I’m part of what I consider to be a fairly unique Bible study. It may be unfair to call it a Bible study, but it is indeed a small group that meets, discusses God and fellowships together. We also watch current movies and try new bottles of wine. The latest offering (of movies, not wine) was Alfonso Cuaron’s movie Children of Men. According to Wikipedia the film is set in a dystopian 2027, in which two decades of global infertility have left the entire human race with less than a century before extinction. The resulting widespread societal collapse has led to terrorism, environmental destruction, and the creation of millions of refugees. In Britain, where the film is set, the government is creating a new social order based on the persecution of illegal immigrants. Humanity’s best apparent hope lies with the secretive Human Project, a group working to save the human species. When a pregnant West African refugee named Kee (Claire-Hope Ashitey) surfaces, civil servant Theo Faron (Clive Owen) is persuaded to transport her to a rendezvous with the Human Project, while at the same time keeping her safe from Britain’s oppressive crackdown on immigrants.
Well it sounds heavy and it is. My brother Andrew recommended this one, and at first I wondered what exactly we were getting into. I’ve seen a lot of British films, but for some reason at the beginning of this one I was really struggling with the dialogue. A combination of tough accents and tough dialogue had me rewinding a couple of critical scenes. This is not the type of movie we get a voice over for, explaining why it is there are no children, why explosions are happening everywhere, why the environment is nearly totally destroyed and why Britain is really the only surviving successful (successful is a relative term here) country left on Earth.
We’re left to imagine (at least this is what I came up with) that immigration has stopped because Islamist militants are destroying the world, the environment is destroyed because people don’t feel they need to take care of it for another generation, and women can’t conceive because of something in the water.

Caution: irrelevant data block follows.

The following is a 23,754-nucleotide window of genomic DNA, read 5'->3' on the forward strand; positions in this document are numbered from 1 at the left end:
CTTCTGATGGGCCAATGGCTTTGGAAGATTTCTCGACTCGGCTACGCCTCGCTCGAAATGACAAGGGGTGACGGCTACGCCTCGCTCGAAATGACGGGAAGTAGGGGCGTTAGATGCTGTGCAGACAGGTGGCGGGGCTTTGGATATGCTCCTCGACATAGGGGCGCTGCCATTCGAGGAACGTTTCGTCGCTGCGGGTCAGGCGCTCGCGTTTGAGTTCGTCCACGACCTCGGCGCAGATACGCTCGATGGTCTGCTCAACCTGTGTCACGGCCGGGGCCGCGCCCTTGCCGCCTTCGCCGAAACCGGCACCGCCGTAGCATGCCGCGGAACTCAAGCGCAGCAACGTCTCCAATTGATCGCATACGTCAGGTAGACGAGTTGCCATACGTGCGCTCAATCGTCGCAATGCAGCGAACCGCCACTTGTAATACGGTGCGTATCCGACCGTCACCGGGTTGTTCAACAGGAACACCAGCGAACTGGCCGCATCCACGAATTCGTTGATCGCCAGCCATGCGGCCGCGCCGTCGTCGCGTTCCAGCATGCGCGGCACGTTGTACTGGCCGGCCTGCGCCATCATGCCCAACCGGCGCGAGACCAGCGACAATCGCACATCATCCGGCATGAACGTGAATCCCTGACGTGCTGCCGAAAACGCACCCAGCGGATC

In the end, the answers to those questions aren’t that important. What we eventually deem to be the most important is the amazing character Kee. The hope of the free world (or what’s left of it at least) lie on (and in) her. She is a young mother-to-be who in a rare funny moment jokes that she is a virgin. Kee and Theo (Clive Owen’s character) run into trouble because they suspect that the government won’t allow Kee to keep her baby because she herself is an illegal alien or ‘fugee’ and an upstart rebellious group who fights for illegal immigrants wants the baby for their own purposes.
Kee and Theo must begin a journey to the coast, where they’ll be able to hook Kee up with a boat disguised as a fishing boat and sailing as part of the Human Project: a mysterious organization that holds promise for a (re)productive future.
The movie is unique in a number of ways. As I’ve already mentioned it doesn’t go seeking to answer the myriad of questions the average viewer will have. It also presents a very bleak, but realistic picture of a future that is entirely hopeless. This is not a Spielbergian future with ridiculous amounts of advertising, neon, technology and robotics. This is a gray, polluted, grimy, gritty future that isn’t too far-fetched. Also unique are two amazing sequences filmed with a steady-cam that are both long, and include amazing visuals. These are not the kind of scenes you would want to have to shoot twice! They have that Saving Private Ryan, hand-held, in-the-action feel, and they’re very effective.
The most unique scene in my opinion, however, is the birth sequence. I may be spoiling things here, but this is an amazing shot. I am the father of four boys myself, and was present for all births. I fully expected to have a life-changing, emotionally charged experience as I saw them being born. Of course the experience was incredible, but the reality of it all seemed to outweigh the emotional element I was expecting. Kee gives birth in a filthy room, on a germ-infested mattress in a sickening refugee camp. In that moment (which I can only imagine was an actual real birth), every ounce of emotion hit me with the subtlety of a train wreck. Had I not been with a large group of other people whom I didn’t want to blubber around, I would have paused the movie for my decades-overdue weepathon.
The movie also includes some great characters brought to life with Micheal Caine and Julianne Moore.
One incredible scene near the end has Clive Owen escorting Kee through a war zone, with both sides stopping to see what it is they’re carrying. The cries, and then the sight of the little baby brings a temporary peace to the town.
It gets you thinking about the future, and in the end the hope we have in the present. As my brother explained to me, this is the Nativity story people should have gone to this year. A film well worth seeing.